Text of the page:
Creative Womxn: The X Conference

So it turns out I accidentally went on a blogging hiatus. Oops. And I only realised this because Facebook's On This Day reminded me that my last post was a YEAR ago. Thanks, jerk. Lucky for me, I get to come back with a bang, because last weekend I attended the best thing ever: Between 10 and 5's X Conference for creative women

Every August I'm on alert for awful, stupid, off-key Women's Month stuff. It seems like an increasing number of brands feel compelled to insert themselves into conversations about social issues, without taking the time to ask if they should, and without putting real effort or research into what they're putting out there. Telkom almost won the Women's Month Brand Fail gold this year, but the clever kids at Brutal Fruit managed to snatch it right out from under them.  

I digress. The point is that I am so primed for idiocy at this time of year that when a truly remarkable thing came along, it knocked me off my feet a little bit. Cue the X Conference.

Organised by local creative content wizards Between 10 and 5, the conference presented a powerful lineup of speakers across the full spectrum of South Africa's creative industry. It took place at Laerskool Jan Celliers in Greenside East, which initially seemed like an odd choice, but turned out to be a really lovely, casual, intimate space. The food and drinks were plentiful and delicious, and there was chocolate.

 Photo by Zanele Muholi (!!!)

Photo by Zanele Muholi (!!!)

As for the talks themselves, they were brilliant. Nobody used the phrase "girl power" or said "we're all girls here!". Nobody minced their words or diminished their own accomplishments. These women were smart, direct, fiercely witty, and all about the work. Goosebumps.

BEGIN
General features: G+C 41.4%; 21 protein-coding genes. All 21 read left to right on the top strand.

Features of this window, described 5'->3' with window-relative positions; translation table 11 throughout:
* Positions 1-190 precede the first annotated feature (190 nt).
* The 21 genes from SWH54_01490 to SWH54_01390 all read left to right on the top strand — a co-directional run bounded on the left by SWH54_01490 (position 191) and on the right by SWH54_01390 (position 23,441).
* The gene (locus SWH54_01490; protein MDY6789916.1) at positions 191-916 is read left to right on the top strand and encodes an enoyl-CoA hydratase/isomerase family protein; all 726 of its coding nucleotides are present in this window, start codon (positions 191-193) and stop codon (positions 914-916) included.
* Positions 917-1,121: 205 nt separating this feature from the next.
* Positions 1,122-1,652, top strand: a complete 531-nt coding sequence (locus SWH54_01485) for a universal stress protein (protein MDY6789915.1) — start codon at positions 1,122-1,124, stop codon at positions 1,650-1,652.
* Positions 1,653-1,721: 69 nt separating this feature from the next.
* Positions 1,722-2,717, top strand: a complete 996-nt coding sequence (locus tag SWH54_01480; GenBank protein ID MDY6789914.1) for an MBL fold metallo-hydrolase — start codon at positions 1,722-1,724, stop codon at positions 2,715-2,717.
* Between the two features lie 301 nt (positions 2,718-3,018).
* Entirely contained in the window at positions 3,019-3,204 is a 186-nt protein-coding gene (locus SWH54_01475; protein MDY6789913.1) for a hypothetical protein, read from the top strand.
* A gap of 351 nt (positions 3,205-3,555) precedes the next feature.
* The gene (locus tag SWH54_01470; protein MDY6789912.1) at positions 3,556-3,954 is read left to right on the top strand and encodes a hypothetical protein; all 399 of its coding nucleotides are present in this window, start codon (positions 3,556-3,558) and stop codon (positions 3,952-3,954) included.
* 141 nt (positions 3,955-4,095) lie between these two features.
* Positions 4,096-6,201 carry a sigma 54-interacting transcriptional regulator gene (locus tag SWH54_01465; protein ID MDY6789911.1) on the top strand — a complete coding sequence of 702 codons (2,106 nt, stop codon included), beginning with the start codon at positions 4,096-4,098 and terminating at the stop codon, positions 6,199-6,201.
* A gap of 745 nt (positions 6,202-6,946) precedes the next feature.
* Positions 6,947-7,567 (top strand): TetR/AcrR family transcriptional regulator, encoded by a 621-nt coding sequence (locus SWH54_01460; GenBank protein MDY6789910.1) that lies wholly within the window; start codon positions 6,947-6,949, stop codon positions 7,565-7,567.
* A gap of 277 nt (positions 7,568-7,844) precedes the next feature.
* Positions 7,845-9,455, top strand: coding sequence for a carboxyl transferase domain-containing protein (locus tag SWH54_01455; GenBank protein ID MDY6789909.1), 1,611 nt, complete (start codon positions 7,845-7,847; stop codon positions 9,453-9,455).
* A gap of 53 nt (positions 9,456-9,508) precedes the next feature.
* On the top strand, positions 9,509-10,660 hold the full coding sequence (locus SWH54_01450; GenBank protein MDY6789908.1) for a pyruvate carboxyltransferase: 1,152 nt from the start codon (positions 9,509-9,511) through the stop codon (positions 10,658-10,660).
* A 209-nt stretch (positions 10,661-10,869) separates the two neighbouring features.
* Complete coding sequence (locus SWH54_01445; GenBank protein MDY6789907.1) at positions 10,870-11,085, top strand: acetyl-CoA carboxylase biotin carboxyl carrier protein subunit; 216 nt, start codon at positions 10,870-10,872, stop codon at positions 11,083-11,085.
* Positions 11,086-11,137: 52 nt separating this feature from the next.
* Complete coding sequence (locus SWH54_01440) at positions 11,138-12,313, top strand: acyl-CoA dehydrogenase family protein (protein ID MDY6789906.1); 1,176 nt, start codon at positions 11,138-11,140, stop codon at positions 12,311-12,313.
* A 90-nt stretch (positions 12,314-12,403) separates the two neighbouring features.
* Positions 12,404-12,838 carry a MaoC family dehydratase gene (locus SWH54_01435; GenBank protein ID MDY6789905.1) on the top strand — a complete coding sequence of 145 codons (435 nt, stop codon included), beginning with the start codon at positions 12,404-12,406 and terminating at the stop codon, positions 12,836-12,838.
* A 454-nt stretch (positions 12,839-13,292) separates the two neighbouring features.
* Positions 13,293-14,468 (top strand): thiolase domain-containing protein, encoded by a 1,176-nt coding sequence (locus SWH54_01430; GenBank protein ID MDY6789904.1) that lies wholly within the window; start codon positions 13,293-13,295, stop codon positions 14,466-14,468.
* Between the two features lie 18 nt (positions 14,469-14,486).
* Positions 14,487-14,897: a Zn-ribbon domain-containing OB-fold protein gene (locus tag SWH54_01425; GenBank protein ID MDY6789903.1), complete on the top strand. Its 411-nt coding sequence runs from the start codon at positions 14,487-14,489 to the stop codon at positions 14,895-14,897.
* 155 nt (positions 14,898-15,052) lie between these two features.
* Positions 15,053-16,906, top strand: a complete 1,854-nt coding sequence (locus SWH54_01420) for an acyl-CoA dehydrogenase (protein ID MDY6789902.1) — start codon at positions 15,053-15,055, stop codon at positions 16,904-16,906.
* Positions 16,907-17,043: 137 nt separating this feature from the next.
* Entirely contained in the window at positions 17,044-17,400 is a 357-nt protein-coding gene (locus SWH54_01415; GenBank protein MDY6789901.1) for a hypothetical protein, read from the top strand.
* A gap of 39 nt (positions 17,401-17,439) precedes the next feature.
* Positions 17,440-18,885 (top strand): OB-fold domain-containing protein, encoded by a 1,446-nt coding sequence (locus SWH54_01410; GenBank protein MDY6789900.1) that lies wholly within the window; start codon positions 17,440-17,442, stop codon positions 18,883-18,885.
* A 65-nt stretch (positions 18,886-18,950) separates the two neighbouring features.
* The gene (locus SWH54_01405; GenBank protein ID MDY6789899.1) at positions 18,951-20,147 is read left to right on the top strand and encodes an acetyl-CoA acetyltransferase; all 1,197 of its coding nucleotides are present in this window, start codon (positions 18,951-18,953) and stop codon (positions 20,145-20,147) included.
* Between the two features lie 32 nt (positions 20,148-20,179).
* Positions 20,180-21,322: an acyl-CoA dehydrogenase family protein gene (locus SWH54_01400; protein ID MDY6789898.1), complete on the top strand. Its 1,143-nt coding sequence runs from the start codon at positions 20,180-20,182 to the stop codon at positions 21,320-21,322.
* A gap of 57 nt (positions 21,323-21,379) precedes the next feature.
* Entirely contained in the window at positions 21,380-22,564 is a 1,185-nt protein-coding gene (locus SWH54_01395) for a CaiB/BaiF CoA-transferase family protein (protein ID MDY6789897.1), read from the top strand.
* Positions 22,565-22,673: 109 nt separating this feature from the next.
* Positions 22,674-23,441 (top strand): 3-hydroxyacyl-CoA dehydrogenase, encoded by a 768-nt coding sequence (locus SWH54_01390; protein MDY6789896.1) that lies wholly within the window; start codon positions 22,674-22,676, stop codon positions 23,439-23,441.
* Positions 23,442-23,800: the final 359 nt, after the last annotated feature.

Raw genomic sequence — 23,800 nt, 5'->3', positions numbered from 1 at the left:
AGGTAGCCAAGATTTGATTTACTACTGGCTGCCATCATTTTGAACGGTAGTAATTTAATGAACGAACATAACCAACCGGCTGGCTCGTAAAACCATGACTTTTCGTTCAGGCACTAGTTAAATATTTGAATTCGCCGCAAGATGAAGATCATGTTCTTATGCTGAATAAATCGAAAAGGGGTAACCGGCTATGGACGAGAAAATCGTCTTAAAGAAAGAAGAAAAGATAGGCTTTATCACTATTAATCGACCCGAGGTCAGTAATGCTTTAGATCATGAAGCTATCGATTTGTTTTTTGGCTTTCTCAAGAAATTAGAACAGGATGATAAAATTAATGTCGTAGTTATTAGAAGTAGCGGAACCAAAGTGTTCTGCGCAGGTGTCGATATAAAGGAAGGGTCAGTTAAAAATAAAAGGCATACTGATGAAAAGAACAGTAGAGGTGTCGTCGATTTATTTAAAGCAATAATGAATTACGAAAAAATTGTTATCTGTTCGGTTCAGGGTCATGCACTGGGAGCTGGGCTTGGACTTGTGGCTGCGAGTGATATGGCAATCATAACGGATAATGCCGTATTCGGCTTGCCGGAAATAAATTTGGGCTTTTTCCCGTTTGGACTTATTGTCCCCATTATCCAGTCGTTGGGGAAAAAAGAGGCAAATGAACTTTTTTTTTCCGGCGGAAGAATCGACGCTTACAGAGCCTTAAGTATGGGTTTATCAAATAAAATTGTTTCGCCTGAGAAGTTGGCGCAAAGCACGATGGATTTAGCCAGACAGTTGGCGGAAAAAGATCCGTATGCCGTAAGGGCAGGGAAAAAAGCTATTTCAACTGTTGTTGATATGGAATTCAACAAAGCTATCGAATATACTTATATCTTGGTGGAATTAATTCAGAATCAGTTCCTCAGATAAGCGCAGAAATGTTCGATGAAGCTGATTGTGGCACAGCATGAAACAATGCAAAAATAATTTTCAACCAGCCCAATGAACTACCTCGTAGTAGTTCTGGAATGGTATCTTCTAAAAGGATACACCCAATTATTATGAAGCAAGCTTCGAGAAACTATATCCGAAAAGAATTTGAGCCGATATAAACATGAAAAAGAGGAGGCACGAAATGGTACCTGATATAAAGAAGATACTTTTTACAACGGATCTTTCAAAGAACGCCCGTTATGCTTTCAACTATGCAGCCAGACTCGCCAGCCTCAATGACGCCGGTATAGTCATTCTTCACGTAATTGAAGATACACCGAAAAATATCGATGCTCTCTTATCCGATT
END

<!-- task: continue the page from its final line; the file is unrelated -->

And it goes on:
If I covered everything I loved about this thing we'd be here all day, so here are my three favourite messages.

It seems like a common theme in the creative world that it's not okay to toot your own horn. If you do talk about your own successes, it must be immediately followed by "oh but I had such a great team and the client was lovely and everyone was so supportive". In fact, the only time I remember ever hearing a creative get on stage at a conference and go "yup, I'm awesome at my job", it was Stefan Flippin' Sagmeister. 

I feel like this attitude goes double for creative women, because apart from the usual industry limitations, we are socialised as women to downplay our own achievements. It was so empowering and refreshing to be in a room full of women going "damn right I'm great at what I do!"

It feels like I keep learning and re-learning this lesson - I've actually written about it before - but here it is. As a graphic design graduate back in the day, I was really wrapped up in getting a job at a good agency and working my way up the advertising ladder, as it that was the only right way to have a creative career. It's only now that I realise all the creative people I admire most don't limit themselves like that! They embrace failure and attack opportunities and do things that scare them, and I want to do that too.

If you've existed as a woman in the world for more than 30 seconds, chances are you've been accused of being overly sensitive and emotional. Even in the creative industry, a space that is arguably much more touchy-feely than a lot of other fields, it feels like most women are making a conscious effort to tone police ourselves so we can come across as more rational and level headed. At the X Conference, that all went out the window, and it was amazing to see the full spectrum of emotion - rage, sorrow, love, joy, pride, fear - acknowledged and celebrated as a valid and vital part of the creative process.

If you're kicking yourself for missing this event, the good news is that you can binge read the Creative Women tag on Between 10 and 5 to numb your pain.

I have been to a few of these industry events over the years, and I've realised that when I take extensive notes, I almost never look at them again. When a speaker does say something that resonates with me deeply, it will stick, notes or not. In place of taking notes, I usually doodle while I listen. This time around, I drew mini portraits of all the speakers - you can see them on my Instagram.